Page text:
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Calorimetrically determined U(VI) toxicity in Brassica napus correlates with oxidoreductase activity and U(VI) speciation

Sachs, S.; Geipel, G.; Bok, F.; Oertel, J.; Fahmy, K.


Radioecological studies depend on the quantitative toxicity assessment of environmental radionuclides. In the low dose regime, the life span of affected organisms is barely shortened enabling the transfer of radionuclides through an almost intact food chain. Lethality-based toxicity estimates are not adequate in this regime because they require higher doses. In the case of radionuclides, increased dosage additionally alters radionuclide speciation, rendering the extrapolation to the low dose regime chemically inconsistent. Here, we demonstrate that microcalorimetry provides a sensitive real-time monitor of low dose toxicity of uranium (in the U(VI) oxidation state) in a plant cell model of Brassica napus. We introduce the calorimetric descriptor “metabolic capacity” and show that it correlates with enzymatically determined cell viability. It is independent of physiological models and robust against the naturally occurring fluctuations in the metabolic response to U(VI) of plant cell cultures. In combination with time-resolved laser-induced fluorescence spectroscopy and thermodynamic modeling, we show that the plant cell metabolism is affected predominantly by hydroxo-species of U(VI) with an IC50 threshold of 90 µM. The data emphasize the little exploited potential of microcalorimetry for the speciation-sensitive ecotoxicology of radionuclides.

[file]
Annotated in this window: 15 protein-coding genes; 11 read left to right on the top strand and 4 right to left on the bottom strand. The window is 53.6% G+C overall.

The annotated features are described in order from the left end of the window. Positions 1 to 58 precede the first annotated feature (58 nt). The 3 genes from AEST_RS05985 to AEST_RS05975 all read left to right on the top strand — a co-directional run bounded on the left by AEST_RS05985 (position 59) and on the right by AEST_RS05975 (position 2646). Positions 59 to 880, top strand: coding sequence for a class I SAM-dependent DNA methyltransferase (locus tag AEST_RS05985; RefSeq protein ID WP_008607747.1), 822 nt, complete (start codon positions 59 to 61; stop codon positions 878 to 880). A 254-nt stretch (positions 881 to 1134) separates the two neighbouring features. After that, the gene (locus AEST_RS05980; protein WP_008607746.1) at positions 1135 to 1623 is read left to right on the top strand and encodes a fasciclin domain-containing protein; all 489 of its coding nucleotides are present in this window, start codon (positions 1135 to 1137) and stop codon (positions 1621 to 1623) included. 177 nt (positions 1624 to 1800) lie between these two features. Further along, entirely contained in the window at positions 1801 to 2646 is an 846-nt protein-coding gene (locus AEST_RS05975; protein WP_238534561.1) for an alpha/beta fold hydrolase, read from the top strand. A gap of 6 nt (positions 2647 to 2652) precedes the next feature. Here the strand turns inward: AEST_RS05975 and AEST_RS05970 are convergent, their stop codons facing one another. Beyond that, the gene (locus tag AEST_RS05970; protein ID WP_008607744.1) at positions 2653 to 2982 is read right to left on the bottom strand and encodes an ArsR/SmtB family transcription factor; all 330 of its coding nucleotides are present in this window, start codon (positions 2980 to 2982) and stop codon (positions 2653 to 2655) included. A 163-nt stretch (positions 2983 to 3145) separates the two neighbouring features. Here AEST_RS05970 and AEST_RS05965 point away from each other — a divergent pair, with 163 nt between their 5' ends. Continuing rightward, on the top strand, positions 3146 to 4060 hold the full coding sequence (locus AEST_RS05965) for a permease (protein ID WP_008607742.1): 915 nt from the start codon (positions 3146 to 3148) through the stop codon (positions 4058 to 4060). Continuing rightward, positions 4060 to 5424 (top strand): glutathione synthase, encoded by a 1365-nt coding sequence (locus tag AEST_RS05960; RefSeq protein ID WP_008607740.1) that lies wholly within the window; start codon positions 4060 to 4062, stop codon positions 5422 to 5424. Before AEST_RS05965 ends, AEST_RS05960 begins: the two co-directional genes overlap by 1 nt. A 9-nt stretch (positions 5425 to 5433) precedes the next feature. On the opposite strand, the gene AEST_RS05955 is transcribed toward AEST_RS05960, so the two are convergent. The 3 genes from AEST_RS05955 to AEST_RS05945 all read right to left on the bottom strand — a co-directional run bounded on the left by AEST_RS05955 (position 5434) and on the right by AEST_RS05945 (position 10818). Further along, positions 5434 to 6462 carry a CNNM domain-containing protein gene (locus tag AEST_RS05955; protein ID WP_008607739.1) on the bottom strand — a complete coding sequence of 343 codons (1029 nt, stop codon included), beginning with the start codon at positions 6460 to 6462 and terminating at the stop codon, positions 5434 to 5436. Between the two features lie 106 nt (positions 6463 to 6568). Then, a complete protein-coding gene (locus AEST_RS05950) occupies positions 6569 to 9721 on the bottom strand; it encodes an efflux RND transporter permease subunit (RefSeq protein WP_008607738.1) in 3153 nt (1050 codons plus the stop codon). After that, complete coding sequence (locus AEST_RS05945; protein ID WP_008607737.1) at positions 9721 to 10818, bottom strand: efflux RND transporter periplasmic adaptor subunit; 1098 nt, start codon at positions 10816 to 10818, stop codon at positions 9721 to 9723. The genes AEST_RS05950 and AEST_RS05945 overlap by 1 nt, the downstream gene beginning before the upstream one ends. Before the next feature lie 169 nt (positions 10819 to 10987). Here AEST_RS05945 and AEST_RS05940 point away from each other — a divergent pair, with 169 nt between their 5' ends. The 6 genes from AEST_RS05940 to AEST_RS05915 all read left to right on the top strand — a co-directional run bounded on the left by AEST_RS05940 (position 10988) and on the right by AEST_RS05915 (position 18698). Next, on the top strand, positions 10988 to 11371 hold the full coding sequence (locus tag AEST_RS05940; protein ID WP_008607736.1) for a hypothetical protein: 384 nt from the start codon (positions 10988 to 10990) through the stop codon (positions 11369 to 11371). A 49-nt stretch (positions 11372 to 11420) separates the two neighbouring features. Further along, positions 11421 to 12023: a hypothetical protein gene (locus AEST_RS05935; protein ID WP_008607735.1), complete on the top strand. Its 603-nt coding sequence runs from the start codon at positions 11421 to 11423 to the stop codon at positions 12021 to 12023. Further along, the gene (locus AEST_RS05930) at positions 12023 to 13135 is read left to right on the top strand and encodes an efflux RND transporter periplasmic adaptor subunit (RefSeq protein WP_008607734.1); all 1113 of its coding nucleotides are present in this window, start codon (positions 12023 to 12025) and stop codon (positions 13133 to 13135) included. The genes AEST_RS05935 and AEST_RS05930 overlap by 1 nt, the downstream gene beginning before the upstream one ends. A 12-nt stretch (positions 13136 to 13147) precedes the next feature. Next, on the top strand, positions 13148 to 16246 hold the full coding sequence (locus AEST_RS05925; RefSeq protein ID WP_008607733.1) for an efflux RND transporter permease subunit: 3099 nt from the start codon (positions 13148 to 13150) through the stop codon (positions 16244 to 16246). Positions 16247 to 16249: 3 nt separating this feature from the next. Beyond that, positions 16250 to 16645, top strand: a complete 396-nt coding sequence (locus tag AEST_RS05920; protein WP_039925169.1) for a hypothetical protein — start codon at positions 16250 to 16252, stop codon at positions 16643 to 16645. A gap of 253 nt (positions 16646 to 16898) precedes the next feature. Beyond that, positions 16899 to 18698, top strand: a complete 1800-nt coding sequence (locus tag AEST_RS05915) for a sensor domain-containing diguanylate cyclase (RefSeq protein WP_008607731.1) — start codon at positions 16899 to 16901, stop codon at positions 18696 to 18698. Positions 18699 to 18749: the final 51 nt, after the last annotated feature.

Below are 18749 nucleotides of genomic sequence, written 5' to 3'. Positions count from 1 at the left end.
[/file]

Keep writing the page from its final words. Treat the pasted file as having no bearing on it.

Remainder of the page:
Keywords: Uranium; plant cells; metabolism; isothermal microcalorimetry; speciation; TRLFS; thermodynamic modeling



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